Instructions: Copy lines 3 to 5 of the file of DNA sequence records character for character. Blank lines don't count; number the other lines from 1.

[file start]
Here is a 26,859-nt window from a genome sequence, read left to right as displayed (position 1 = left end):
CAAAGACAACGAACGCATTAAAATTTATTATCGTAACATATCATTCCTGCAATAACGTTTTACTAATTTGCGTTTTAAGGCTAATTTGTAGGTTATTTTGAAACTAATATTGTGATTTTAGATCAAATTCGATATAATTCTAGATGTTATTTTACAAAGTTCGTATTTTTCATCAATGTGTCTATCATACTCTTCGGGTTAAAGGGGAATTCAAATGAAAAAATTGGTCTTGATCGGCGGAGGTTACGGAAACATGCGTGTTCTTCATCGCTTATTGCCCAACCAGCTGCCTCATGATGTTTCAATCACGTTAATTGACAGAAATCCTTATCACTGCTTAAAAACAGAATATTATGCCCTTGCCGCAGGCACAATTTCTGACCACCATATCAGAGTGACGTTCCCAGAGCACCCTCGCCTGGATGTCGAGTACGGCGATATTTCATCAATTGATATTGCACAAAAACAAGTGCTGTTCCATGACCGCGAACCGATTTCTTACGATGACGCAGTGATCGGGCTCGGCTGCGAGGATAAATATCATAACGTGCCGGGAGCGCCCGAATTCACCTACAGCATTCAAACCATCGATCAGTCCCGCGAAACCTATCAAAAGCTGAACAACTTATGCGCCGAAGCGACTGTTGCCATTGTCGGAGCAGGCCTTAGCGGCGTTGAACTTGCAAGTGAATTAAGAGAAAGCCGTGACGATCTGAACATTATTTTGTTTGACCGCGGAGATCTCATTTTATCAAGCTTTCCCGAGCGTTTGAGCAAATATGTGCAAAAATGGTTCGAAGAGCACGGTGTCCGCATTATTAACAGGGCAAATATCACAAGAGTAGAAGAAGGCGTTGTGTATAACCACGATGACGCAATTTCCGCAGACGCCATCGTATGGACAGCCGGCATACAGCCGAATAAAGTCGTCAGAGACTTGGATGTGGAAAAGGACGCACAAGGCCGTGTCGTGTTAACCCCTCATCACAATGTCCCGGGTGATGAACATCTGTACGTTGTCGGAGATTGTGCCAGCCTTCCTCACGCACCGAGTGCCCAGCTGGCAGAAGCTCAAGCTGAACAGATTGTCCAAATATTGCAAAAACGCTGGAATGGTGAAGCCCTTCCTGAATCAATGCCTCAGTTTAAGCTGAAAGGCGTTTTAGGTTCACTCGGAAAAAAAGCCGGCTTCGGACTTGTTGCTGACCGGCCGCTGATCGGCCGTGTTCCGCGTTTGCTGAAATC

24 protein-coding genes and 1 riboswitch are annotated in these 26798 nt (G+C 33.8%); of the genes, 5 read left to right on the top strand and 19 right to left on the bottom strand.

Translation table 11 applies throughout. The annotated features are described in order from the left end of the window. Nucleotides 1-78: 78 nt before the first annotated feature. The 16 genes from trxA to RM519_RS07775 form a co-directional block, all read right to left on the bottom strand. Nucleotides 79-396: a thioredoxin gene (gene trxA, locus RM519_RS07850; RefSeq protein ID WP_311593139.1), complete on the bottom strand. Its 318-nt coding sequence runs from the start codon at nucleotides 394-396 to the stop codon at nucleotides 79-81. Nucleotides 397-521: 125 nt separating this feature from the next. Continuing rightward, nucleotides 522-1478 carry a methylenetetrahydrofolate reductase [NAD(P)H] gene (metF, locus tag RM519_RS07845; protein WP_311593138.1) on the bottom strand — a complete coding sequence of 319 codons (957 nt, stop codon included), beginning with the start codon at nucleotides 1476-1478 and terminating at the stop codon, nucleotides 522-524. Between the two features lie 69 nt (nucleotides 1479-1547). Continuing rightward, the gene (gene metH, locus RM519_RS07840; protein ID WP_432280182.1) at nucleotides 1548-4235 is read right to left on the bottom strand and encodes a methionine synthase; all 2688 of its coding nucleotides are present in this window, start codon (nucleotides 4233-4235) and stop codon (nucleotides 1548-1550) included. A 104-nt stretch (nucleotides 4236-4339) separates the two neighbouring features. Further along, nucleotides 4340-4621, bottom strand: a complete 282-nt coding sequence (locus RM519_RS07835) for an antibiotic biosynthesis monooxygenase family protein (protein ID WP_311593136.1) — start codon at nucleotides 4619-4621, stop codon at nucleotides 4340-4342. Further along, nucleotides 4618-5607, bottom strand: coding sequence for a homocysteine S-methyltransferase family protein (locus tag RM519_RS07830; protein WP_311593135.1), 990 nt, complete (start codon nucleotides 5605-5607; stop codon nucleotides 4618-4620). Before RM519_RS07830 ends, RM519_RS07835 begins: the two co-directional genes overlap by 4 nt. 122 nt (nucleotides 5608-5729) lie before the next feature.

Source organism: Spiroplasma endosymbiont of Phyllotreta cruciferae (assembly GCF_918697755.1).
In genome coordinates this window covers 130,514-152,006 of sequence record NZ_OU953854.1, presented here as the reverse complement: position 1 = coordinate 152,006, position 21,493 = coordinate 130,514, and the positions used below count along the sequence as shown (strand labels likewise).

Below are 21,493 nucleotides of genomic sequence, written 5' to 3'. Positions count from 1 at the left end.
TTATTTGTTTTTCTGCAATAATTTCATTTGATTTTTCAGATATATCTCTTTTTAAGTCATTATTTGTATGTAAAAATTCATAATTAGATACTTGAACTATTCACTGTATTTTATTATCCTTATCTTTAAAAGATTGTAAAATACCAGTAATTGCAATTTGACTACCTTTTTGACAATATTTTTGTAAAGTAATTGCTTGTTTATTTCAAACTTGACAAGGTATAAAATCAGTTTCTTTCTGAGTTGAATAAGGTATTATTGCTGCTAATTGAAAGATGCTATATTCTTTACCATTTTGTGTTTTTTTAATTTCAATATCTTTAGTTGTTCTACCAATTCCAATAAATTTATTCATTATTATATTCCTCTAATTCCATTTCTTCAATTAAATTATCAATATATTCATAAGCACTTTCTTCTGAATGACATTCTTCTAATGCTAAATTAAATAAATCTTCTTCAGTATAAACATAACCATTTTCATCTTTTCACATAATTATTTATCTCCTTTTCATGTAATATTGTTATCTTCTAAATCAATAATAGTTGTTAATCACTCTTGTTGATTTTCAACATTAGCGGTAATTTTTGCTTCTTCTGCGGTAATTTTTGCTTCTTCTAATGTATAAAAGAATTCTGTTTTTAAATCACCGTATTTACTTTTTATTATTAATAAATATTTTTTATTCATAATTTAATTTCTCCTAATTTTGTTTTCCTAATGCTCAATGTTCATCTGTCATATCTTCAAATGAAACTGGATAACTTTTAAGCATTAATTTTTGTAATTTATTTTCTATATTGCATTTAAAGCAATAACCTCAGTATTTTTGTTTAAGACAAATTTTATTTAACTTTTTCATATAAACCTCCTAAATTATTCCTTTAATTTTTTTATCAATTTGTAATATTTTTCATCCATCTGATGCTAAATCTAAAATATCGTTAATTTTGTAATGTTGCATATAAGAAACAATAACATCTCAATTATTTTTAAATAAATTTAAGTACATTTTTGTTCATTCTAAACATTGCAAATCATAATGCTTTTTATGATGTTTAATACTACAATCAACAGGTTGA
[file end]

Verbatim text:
24 protein-coding genes and 1 riboswitch are annotated in these 26798 nt (G+C 33.8%); of the genes, 5 read left to right on the top strand and 19 right to left on the bottom strand.

Translation table 11 applies throughout. The annotated features are described in order from the left end of the window. Nucleotides 1-78: 78 nt before the first annotated feature. The 16 genes from trxA to RM519_RS07775 form a co-directional block, all read right to left on the bottom strand. Nucleotides 79-396: a thioredoxin gene (gene trxA, locus RM519_RS07850; RefSeq protein ID WP_311593139.1), complete on the bottom strand. Its 318-nt coding sequence runs from the start codon at nucleotides 394-396 to the stop codon at nucleotides 79-81. Nucleotides 397-521: 125 nt separating this feature from the next. Continuing rightward, nucleotides 522-1478 carry a methylenetetrahydrofolate reductase [NAD(P)H] gene (metF, locus tag RM519_RS07845; protein WP_311593138.1) on the bottom strand — a complete coding sequence of 319 codons (957 nt, stop codon included), beginning with the start codon at nucleotides 1476-1478 and terminating at the stop codon, nucleotides 522-524. Between the two features lie 69 nt (nucleotides 1479-1547). Continuing rightward, the gene (gene metH, locus RM519_RS07840; protein ID WP_432280182.1) at nucleotides 1548-4235 is read right to left on the bottom strand and encodes a methionine synthase; all 2688 of its coding nucleotides are present in this window, start codon (nucleotides 4233-4235) and stop codon (nucleotides 1548-1550) included. A 104-nt stretch (nucleotides 4236-4339) separates the two neighbouring features. Further along, nucleotides 4340-4621, bottom strand: a complete 282-nt coding sequence (locus RM519_RS07835) for an antibiotic biosynthesis monooxygenase family protein (protein ID WP_311593136.1) — start codon at nucleotides 4619-4621, stop codon at nucleotides 4340-4342. Further along, nucleotides 4618-5607, bottom strand: coding sequence for a homocysteine S-methyltransferase family protein (locus tag RM519_RS07830; protein WP_311593135.1), 990 nt, complete (start codon nucleotides 5605-5607; stop codon nucleotides 4618-4620). Before RM519_RS07830 ends, RM519_RS07835 begins: the two co-directional genes overlap by 4 nt. 122 nt (nucleotides 5608-5729) lie before the next feature.

Source organism: Spiroplasma endosymbiont of Phyllotreta cruciferae (assembly GCF_918697755.1).